Differences between Moderates and Extremists in Indian History

Moderates and Extremists: India’s struggle for freedom was a long process. It could not have been achieved without the contribution of different leaders that carried on the struggle throughout the years. Nationalists arose because of colonial practices and as a reaction to colonial practices. While Britishers brought modernization to India, certain policies received harsh criticism. India had its renaissance, worldwide revolutions and the concept of nationalism paved the way for two types of nationalists: Extremists and Moderates.

Differences between Moderates and Extremists in Indian History

Differences between Moderates and Extremists in Indian History

Who were the Moderates?

Moderates were leaders who believed in Liberalism and Moderate Politics. They considered Britishers to be just but unaware. They believed that if the Rulers became aware of the condition of the Indians, they would improve the same. To achieve this, they tried to unite the public, educate them and create a strong public opinion. This unity was then used to force Britishers to reform their policies and bring them in line with the opinion of the public.

Amongst the various leaders, Pherozshah Mehta, Dadabhai Naoroji, S N Banerjee, D E Wacha are few of the names. The activities of the Moderates were limited to the British Constitution. They were progressive, were able to awaken the masses, popularized modern ideas, and created a political base for expanding the struggle. The method adopted by them was slow and organized and achieved steady political progress.

Who were the Extremists?

Lala Lajpat Rai, Bipin Chandra Pal, and Bal Gangadhar Tilak are few of the names of Extremist leaders. Extremism or Militant Nationalism came later. Many reasons led to its growth:

  • The true nature of the British Rule surfaced. There were frequent famines and plague. The Government was not conceding to the important demands made by the Moderates.
  • Since Moderates focused on educating the masses, there was an increased sense of self-respect. People became more aware and were confident in their political stance and actions.
  • The spread of education brought in ideas of nationalism. It also highlighted the economic state of the country and underemployment.
  • There was dissatisfaction amongst the youth. They were not satisfied with the progress that was being made and its pace.

These were some of the factors that led to an increase in militant nationalism. It brought in new forms of struggle which ultimately led to the Swadeshi and Boycott Movements. Unlike the Moderates, they were willing to sacrifice their lives for the country and adopt unconstitutional means of struggle. They helped appeal to a larger group of people. There was no consistency in their ideology but all of the leaders believed in the participation of the masses.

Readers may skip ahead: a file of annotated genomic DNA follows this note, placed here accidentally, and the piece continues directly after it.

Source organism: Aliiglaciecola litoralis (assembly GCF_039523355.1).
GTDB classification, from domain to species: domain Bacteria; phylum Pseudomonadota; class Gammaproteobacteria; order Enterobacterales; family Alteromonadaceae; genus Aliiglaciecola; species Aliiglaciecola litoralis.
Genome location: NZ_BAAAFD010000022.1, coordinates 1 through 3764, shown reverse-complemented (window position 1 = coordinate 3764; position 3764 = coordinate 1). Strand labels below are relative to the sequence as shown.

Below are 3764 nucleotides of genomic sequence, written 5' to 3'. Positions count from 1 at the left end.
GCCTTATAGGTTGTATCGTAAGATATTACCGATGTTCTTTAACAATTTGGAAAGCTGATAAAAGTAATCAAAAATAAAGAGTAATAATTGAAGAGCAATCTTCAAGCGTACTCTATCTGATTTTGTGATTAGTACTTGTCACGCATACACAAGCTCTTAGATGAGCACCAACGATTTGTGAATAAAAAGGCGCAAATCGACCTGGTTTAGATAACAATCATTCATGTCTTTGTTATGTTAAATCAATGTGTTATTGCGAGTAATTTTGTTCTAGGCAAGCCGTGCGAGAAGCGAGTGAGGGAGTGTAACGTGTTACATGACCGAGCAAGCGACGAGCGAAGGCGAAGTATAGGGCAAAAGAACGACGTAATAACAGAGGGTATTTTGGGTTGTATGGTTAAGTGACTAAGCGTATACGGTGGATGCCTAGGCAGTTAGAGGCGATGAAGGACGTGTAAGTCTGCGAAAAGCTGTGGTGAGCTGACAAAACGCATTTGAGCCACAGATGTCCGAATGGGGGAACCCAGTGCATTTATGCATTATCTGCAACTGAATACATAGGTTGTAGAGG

What were the differences between the Extremists and the Moderates?

There were many differences in the way both the freedom fighters fought. In spite of the differences in ideology and actions, their contribution to the freedom struggle cannot be undermined:

  • Moderates found their support in Zamindars and Upper Middle Class while Extremists found their support in Educated Middle and Lower Classes.
  • While Moderates were largely inspired by the European History and Liberal Ideology, Extremists found inspiration in Indian Culture, History, and Heritage.
  • Moderates believed that political connections with Britain would benefit India in every aspect while Extremists believed in complete independence.
  • Instead of complete independence, Moderates wanted changes in the Constitution for increased participation of Indians in the Government. Extremists wanted complete independence or Swaraj.
  • Moderates were loyal to the crown while Extremists were against the crown and considered it unworthy of loyalty.
  • Moderates did not want to mobilize the masses and wanted to restrict their struggle to the intellectual middle class. Extremists believed in the masses.
  • Moderates always limited their struggle to Constitutional methods. While Extremists used extra-constitutional methods often during their struggle.

What caused these developments?

Swadeshi and Boycott movements highlighted the difference between the two. Unlike other protests and movements that happened before, these two saw the participation of students and women. The movements also involved extensive use of Arts, Literature, Science, and Industry. They were not limited to the political sphere alone. Since the masses were mobilized, many people actively participated in various forms of political work. Future struggles were based off on these two movements and paved the way for Extremists to act as leaders.

Moderates had their fair of struggle and leadership. They started many political and social movements and helped initiate an organized freedom struggle. They could not keep up with the pace of struggle and change in ideology and therefore, the need for new leaders arose. Though Extremists shared no consistency and were factional, they were able to broaden their social base. The youth was mobilized by the Extremist ideology. People moved on from inactivity to non-cooperation and from moderation to political extremism. Extremism led to revivalist and obscurantism but it also changed the stance of the masses. Thus, in spite of their setbacks, both, Moderates and Extremists contributed heavily to the freedom struggle.